Currently held on consignment at Andrews Oakville
These luxuriant and elegant works of mid-century Modern ceramic are by Italian pottery Bertoncello Ceramiche D'Arte (estd. c. 1956 - c. 1999). The sculptural and highly tactile forms present the softly geometric influences of Modernist design as well as design qualities reminiscent of Art Deco Bauhaus geometricism. The overall shapes are cubes that are interwoven with dramatic curves and arches.
The sumptuous glaze is immensely silky, not overtly glossy, and invites touch. The glaze is one of two Bertoncello signature glazes and visually presents as a refined blending of rich, Vanilla Cream that is feathered with deep sienna, giving additional depth. Take a step back to view these pieces as a whole and the effect resembles leather or marbled stone.
Like many other Italian potteries that were popular during the mid-century period, little is known about the pottery but the exceptional quality of design undeniably speaks for itself.
Excellent. No chips, cracks, or repairs. Most notable wear are movement marks on the underside of the base that is commensurable with the age of the pieces. Please refer to photographs as they form part of the condition report.
Cube 1 Height: c. 5.1" / 13 cm x c. 4.8" / 12.2 cm length (across longest point). Width: c. 4.8" / 12.2 cm. Base measurements: c. 4.8" / 12.2 cm x c. 4.8" / 12.2 cm.
Cube 2 Height: c. 4.9" / 12.5 cm x c. 4.5" / 11.5 cm length (across longest point). Width: c. 4.5" / 11.5 cm. Base measurements: c. 4.5" / 11.5 cm x c. 4.5" / 11.5 cm.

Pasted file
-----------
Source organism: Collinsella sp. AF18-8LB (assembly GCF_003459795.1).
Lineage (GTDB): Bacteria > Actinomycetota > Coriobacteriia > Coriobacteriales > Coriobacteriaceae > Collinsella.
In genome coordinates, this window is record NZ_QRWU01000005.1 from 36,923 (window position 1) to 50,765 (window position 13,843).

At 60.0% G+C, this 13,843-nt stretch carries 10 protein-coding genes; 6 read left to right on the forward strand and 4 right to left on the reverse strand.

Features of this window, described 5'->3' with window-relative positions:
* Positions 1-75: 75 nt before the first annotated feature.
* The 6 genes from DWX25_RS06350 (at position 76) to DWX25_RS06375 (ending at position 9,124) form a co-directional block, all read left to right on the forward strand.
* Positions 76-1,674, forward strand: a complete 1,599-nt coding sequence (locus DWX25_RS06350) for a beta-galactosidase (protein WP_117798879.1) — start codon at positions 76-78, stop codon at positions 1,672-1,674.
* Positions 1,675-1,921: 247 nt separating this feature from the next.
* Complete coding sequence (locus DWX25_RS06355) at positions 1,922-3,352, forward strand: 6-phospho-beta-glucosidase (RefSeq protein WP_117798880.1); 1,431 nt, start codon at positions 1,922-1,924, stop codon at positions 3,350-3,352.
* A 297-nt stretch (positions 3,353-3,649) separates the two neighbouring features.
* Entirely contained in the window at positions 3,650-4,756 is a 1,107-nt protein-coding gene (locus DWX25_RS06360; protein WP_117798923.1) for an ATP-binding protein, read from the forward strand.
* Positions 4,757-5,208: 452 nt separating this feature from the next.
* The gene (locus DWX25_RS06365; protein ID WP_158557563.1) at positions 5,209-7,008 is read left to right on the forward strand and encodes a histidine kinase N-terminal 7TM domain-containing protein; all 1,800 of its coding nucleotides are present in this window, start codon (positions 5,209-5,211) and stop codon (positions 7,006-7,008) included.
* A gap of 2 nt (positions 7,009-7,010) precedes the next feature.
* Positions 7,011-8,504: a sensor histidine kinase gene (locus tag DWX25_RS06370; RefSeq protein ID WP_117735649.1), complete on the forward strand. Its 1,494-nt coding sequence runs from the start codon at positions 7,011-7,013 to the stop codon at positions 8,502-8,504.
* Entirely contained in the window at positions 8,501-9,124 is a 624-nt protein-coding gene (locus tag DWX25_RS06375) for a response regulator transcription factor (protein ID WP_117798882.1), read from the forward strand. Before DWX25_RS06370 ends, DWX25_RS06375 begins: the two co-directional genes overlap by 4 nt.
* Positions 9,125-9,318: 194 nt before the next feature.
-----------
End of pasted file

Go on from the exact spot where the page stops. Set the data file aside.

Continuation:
Unpackaged weight [pair]: c. 1.7 kg / 1,700 g
A BIT OF HISTORY
Bertoncello Ceramiche D'Arte was founded in Schiavon, Italy around 1956 and was first known as LBP, an acronym created with the first letters of the founder's surnames Mr Lini, Giovanni Bertoncello, and Mr Pizzato.
For many years it was run solely by Giovanni Bertoncello (b. 1930 - d. 2011) and his brother Felice after Mr. Lini left the company a few years after the pottery's founding. By the 1970s the pottery had grown to a staff of around 30 with Giovanni being the creative driving force behind the forms and glazes. In the early years, Giovanni benefited from some support from a Venetian teacher, Mr. Boatto.
Sadly not a lot is known about the company as all its catalogues and archives were destroyed when the company closed in 1999, however, the legacy of Bertoncello's design is undeniable in the history of Italian mid-century art ceramics.
Bertoncello's signature designs are often very sculptural, with echoes of geometricism and modern architecture. Dramatic curves, rounded edges and corners, pierced forms and an organic feel are recurring features